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Walter Gann's handwritten complaintView
It's been 18 days since an inmate complained that two Rhea County sheriff's deputies beat him, kicked him in the face and groin and slammed him against a patrol car after he surrendered to police.
Rhea County Sheriff Mike Neal, though, says he won't open an investigation unless he gets a direct complaint from inmate Walter Gann. On Monday, Neal said an officer had interviewed Gann in the Rhea County Jail and Gann had told the officer "he was happy" to be there and "wanted to be in jail."
The complaint by Gann, 36, originated from an arrest May 30, when Gann led police on a 65-mile chase through Dayton, Tenn., after escaping from a Dade County, Ga., jail work site in a public works truck. The Chattanooga Times Free Press obtained a copy of a written complaint after Gann was arrested and was hospitalized complaining of rib pain.
The Graysville Police Department did an internal investigation of the incident, and police Chief Erik Redden said he found the inmate's complaint to be valid.
But last week, 12th Judicial Circuit District Attorney Mike Taylor said sheriff's office personnel told him they had met with Graysville police and Redden hadn't indicated "the inmate was treated badly."
Now Taylor said he has a copy of the Graysville Police Department's investigation and will examine it to decide if he should call in the Tennessee Bureau of Investigation to look at the sheriff's office.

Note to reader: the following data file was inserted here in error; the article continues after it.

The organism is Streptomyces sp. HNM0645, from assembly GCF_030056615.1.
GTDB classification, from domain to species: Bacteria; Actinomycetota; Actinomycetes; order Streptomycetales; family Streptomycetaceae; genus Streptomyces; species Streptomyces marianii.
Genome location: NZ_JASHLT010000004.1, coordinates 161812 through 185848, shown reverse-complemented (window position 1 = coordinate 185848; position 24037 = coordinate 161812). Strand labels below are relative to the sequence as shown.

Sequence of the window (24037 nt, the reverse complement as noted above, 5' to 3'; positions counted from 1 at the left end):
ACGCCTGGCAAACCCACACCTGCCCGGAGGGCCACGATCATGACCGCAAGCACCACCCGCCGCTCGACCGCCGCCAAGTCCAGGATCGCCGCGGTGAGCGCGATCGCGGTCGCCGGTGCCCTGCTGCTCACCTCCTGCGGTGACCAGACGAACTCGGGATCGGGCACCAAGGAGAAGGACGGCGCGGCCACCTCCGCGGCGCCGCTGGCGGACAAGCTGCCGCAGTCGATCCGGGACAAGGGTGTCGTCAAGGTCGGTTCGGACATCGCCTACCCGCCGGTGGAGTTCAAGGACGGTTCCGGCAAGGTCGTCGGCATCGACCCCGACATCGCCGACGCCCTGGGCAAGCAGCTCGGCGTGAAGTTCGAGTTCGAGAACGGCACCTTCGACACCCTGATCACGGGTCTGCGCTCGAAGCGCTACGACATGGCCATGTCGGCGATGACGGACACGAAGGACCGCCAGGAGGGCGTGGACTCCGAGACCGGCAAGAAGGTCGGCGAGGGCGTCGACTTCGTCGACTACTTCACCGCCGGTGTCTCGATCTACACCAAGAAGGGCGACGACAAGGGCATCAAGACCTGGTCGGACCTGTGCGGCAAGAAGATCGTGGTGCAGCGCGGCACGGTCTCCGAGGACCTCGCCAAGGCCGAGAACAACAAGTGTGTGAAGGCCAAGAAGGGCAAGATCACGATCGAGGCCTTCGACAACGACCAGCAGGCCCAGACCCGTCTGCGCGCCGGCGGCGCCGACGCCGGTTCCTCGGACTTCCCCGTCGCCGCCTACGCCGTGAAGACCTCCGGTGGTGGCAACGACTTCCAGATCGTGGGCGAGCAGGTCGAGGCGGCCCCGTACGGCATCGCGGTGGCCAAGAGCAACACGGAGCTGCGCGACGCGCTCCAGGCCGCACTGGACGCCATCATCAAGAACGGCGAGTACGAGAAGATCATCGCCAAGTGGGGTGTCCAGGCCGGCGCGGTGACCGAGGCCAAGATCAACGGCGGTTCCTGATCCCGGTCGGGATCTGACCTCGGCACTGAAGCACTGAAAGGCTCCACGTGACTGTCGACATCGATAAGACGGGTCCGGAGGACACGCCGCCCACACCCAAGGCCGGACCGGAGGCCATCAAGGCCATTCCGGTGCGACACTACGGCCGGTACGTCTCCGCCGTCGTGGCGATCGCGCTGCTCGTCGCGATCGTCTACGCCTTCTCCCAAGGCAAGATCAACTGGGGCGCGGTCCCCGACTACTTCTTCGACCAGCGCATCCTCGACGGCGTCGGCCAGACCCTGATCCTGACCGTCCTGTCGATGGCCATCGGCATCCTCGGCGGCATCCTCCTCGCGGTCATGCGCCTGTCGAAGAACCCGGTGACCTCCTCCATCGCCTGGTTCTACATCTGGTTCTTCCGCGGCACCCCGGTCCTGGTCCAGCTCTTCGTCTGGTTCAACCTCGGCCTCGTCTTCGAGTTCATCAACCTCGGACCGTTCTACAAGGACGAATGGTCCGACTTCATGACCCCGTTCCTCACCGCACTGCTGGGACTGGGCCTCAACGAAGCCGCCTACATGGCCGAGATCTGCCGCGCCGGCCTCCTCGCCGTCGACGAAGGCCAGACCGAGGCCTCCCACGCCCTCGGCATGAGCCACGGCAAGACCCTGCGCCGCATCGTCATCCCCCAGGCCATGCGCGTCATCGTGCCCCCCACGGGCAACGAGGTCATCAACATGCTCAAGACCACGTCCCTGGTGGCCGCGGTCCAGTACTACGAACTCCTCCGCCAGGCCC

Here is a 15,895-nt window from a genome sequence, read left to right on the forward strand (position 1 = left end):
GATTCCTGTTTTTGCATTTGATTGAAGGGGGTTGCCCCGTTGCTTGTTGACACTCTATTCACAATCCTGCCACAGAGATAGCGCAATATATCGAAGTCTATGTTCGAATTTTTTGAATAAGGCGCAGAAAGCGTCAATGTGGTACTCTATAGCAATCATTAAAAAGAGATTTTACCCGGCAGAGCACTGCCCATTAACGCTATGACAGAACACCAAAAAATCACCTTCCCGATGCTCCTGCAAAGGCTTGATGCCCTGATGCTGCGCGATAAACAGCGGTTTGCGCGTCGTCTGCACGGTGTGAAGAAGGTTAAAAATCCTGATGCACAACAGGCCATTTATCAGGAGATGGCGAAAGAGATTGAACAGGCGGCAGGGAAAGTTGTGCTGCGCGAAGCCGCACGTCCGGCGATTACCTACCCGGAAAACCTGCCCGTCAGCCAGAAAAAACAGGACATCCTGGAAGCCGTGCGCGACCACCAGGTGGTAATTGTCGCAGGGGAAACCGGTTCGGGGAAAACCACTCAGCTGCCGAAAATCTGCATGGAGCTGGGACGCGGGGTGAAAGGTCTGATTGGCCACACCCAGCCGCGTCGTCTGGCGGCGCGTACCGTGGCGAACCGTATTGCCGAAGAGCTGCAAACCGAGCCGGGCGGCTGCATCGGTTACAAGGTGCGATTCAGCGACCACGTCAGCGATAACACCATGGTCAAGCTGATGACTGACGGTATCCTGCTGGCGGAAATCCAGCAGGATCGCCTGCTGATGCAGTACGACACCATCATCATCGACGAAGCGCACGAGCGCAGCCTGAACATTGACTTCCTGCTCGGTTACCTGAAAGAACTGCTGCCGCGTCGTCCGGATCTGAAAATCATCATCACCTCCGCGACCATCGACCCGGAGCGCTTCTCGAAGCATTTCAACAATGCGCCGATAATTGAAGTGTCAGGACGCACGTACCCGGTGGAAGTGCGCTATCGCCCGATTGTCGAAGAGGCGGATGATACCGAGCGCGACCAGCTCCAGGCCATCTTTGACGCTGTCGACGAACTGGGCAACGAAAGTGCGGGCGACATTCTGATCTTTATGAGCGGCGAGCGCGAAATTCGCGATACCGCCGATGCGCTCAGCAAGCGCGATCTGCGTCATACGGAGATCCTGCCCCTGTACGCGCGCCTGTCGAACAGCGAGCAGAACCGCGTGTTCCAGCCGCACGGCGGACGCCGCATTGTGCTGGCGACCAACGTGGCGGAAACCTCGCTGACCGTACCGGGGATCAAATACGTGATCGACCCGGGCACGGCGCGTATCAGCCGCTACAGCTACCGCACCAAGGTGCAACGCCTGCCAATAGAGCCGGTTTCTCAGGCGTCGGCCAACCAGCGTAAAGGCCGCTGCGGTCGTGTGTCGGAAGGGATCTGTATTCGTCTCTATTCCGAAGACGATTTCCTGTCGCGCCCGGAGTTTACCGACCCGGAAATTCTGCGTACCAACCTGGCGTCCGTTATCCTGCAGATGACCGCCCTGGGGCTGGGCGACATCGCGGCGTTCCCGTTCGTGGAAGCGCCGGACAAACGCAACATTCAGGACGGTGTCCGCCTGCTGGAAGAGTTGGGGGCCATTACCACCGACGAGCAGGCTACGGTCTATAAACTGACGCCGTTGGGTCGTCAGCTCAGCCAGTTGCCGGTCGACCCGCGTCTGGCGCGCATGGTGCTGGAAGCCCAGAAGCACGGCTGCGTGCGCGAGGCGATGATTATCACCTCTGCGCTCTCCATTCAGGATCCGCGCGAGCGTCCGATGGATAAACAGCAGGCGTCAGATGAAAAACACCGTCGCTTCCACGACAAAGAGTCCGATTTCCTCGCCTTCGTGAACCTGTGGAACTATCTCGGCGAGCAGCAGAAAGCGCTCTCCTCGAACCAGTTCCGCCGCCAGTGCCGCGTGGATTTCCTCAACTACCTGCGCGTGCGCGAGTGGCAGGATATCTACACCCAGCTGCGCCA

"If there's something in it, I'll put in a request to the TBI," he said.
Since the Times Free Press ran an article on Gann's complaint, the sheriff's office has insisted the allegations are false. But Neal admitted Monday he hadn't asked to see the Graysville police internal affairs investigation.
In a meeting behind closed doors at attorney Carol Ann Barron's office, Neal, Redden and other officials talked about the complaint. During the meeting Barron, who is both the Rhea County and Graysville attorney, called a reporter.
"There's no cover-up here," she said.
But when a reporter asked to join the meeting in Barron's office, Barron said: "I charge by the hour. Bring your checkbook."
Before Gann was arrested, he led police on a high-speed chase across Rhea County, weaving in and out of two-lane traffic, records show. He was pursued by Graysville police and Rhea County sheriff's officers. But Rhea County Deputy Charlie Jenkins and Detective Mike Bice were called off the chase several miles before Gann jumped from his moving truck and ran into a field.
Records show Graysville police Officer Shawn Shelton stopped the chase when he used a stun gun on Gann and he fell to the ground.
Afterward, a report shows, Gann lay on the ground and surrendered. Gann claims he was assaulted by two Rhea County sheriff's deputies who drove up after he was on the ground obeying orders.
Redden said Gann was taken to a hospital for complaints of pelvic and rib pain. But Neal said Gann was taken to the hospital because the stun gun's hooks were still lodged into his body and rib pain.
Gann faces multiple felony charges in Rhea and Dade counties.
Contact staff writer Joy Lukachick at firstname.lastname@example.org or 423-757-6659.